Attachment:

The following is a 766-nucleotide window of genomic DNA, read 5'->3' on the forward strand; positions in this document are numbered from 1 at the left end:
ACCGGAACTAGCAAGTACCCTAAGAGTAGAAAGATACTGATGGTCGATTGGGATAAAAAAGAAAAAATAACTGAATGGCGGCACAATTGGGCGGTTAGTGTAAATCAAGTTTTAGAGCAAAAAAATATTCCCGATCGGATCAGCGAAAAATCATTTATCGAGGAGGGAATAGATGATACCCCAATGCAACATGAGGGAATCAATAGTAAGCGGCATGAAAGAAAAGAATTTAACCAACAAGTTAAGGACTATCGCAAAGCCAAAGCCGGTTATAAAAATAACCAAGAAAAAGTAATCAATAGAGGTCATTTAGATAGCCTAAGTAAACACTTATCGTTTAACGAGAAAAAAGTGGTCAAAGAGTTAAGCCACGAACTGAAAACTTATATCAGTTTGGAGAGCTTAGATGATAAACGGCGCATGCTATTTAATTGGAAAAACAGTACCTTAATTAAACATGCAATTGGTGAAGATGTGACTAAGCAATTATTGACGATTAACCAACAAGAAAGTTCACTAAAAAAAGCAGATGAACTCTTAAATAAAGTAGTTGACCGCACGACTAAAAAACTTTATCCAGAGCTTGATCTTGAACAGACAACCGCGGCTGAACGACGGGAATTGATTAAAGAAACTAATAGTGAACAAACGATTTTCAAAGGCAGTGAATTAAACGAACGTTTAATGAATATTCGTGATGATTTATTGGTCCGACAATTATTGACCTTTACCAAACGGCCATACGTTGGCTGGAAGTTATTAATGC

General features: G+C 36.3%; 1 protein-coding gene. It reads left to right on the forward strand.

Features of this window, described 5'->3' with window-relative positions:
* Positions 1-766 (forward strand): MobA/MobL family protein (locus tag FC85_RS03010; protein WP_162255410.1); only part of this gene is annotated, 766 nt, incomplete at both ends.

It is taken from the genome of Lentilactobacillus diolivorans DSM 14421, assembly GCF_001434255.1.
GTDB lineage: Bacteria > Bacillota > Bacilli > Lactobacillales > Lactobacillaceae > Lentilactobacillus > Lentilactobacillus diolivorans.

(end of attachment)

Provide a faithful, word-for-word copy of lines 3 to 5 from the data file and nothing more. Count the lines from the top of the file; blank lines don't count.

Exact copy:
General features: G+C 36.3%; 1 protein-coding gene. It reads left to right on the forward strand.

Features of this window, described 5'->3' with window-relative positions:
* Positions 1-766 (forward strand): MobA/MobL family protein (locus tag FC85_RS03010; protein WP_162255410.1); only part of this gene is annotated, 766 nt, incomplete at both ends.